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Archived: The Old Rectory Inadequate

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Inspection report

Date of Inspection: 26, 27 June 2014
Date of Publication: 9 August 2014
Inspection Report published 09 August 2014 PDF | 129.24 KB

People should be treated with respect, involved in discussions about their care and treatment and able to influence how the service is run (outcome 1)

Meeting this standard

We checked that people who use this service

  • Understand the care, treatment and support choices available to them.
  • Can express their views, so far as they are able to do so, and are involved in making decisions about their care, treatment and support.
  • Have their privacy, dignity and independence respected.
  • Have their views and experiences taken into account in the way the service is provided and delivered.

How this check was done

We looked at the personal care or treatment records of people who use the service, carried out a visit on 26 June 2014 and 27 June 2014, observed how people were being cared for and talked with people who use the service. We talked with carers and / or family members, talked with staff, reviewed information given to us by the provider and reviewed information sent to us by other authorities. We talked with other authorities.

We used the Short Observational Framework for Inspection (SOFI). SOFI is a specific way of observing care to help us understand the experience of people who could not talk with us.

Our judgement

People’s privacy, dignity and independence were respected. People’s views and experiences were taken into account in the way the service was provided and delivered in relation to their care.

Reasons for our judgement

We spent time talking to people who used the service, observing their day to day activities and their interactions between staff and other people. We found that the routines in the home formed a structure for the day and people said they were happy with this. There was some flexibility to the routines because staff were responsive to people when they asked about their personal care, wanted refreshments and wanted outings to be arranged on an individual basis. The provider may wish to note that the numbers of people using the service compared to the staffing and the way the home was organised may restrict people’s experience of individualised care.

People who used the service were provided with some opportunities to be independent and for community involvement. Some people were independent and able to manage road safety, used public transport and purchased items in shops with an awareness of money. Other people were able to go out with staff support to participate in these activities. There was some turn taking in individual activities that required staff support due to the number of people using the service. Some people told us they had lived in the home for a long time and had got to know people in the village, at the local shop and pub. One person said, “I go out quite a lot. I like it here.”

The provider gave people opportunities to participate in community projects and events that were run by the provider. People talked about these projects with enthusiasm and told us about the jobs they did. One person spoke about gardening. They said they enjoyed it and together with other people they talked about the vegetables they had planted and watched grow. People said they were excited because some of the produce was ready and was being cooked in the meals that week. This meant that people were involved in activities that were meaningful and of value.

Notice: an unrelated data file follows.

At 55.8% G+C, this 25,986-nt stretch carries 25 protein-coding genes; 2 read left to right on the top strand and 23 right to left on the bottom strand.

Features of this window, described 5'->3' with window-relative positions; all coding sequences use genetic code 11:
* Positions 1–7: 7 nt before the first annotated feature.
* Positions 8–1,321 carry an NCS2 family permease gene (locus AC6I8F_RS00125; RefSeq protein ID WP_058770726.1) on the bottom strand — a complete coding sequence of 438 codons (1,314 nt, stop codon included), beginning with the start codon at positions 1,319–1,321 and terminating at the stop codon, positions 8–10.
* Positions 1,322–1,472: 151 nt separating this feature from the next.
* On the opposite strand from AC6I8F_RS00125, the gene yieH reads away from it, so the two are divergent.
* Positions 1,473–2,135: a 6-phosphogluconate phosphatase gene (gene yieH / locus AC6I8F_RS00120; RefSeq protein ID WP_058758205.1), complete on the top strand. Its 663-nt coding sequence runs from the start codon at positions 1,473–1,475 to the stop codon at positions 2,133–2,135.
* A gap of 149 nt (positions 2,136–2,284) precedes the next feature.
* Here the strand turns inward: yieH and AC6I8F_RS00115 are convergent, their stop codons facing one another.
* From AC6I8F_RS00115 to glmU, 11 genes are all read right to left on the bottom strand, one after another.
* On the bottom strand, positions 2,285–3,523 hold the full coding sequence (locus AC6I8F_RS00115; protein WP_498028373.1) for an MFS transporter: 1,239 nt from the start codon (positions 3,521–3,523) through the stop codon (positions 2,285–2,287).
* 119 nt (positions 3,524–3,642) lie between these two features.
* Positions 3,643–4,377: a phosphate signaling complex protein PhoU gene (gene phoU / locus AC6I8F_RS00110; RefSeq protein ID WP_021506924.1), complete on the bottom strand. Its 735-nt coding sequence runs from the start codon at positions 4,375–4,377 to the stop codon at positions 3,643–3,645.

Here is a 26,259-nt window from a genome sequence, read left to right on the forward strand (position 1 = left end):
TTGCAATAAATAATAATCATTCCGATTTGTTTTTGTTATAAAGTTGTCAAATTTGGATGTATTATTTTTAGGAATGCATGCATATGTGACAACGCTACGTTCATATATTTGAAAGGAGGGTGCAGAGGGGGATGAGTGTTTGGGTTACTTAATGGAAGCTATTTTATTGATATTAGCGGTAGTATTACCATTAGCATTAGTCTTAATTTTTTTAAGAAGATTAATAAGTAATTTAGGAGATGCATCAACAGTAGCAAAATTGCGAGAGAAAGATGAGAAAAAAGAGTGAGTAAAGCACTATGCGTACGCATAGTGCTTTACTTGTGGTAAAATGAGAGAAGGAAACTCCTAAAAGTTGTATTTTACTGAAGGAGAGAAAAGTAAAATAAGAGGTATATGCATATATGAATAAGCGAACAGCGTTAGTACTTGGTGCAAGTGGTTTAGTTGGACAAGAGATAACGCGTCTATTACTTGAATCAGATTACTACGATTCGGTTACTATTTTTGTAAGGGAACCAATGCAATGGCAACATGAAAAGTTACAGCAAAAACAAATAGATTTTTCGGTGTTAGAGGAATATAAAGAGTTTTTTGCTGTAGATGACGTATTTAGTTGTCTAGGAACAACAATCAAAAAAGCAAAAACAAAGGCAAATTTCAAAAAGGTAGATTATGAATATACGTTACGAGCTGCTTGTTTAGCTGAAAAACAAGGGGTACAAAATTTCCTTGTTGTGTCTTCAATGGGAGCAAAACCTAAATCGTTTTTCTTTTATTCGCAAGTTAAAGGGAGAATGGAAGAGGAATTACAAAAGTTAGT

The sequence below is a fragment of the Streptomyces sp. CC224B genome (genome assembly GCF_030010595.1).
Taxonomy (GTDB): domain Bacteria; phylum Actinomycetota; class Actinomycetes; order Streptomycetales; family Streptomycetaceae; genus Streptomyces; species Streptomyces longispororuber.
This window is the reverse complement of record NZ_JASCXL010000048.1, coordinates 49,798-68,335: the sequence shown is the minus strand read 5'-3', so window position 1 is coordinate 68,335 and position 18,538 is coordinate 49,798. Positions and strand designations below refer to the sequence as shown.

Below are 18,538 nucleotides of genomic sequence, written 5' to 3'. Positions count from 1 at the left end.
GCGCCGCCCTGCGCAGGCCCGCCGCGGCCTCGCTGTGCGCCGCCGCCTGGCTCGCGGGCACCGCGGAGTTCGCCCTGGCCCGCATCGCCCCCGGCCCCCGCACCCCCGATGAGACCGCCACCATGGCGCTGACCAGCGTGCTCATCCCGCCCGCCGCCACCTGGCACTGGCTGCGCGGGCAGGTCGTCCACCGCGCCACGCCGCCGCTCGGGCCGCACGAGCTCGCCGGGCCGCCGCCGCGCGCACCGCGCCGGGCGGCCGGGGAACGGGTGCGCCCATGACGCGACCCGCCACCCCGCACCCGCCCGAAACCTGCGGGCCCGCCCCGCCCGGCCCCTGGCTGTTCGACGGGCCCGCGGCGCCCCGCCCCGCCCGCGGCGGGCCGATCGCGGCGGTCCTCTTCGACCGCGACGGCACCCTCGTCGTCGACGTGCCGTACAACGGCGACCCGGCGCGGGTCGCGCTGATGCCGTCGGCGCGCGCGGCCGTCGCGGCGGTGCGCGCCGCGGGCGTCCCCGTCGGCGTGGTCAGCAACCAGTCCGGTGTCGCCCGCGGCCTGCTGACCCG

People who used the service were supported to say how they wanted their care to be given. Meetings were held with some people to enable them to discuss the routines in the home and their care. Minutes were taken and action agreed in response to suggestions. People who had communication difficulties or who were less confident needed more support for their views to be heard separate to the meetings. There was no documentation to show that individual meetings with people who needed additional support took place.

People with communication difficulties had been referred to the speech and language therapist and had received advice and support. We saw communication assessments in care plan folders. These included descriptions of known gestures people used and their meanings, pictures of their own modified versions of Makaton sign language and ways that individuals usually communicated.

We observed staff talking with people using signs and gestures. For example, we saw one person discussed their care routine using signs and gestures and agreed who was going to assist them that evening with a member of staff. The staff member explained that the person liked to choose each day who was going to assist them with their personal care in the evening.

One person had a communication passport. This gave staff and other people guidance on how to communicate with the person and what each sign they used meant. The staff explained that they regularly printed new versions of the passport because the person tended to destroy it on occasions. We saw staff talk with this person and responding to the signs used. We requested to use the communication passport to help us to talk with this person. This was unavailable for both days of our inspection which meant that people who did not know the person well could not communicate with the person effectively.

We saw people being offered day to day choices. Staff explained that they supported people who were non-verbal with choices by showing them the options. For example, choosing between items of clothing held up and we saw people being shown the plates of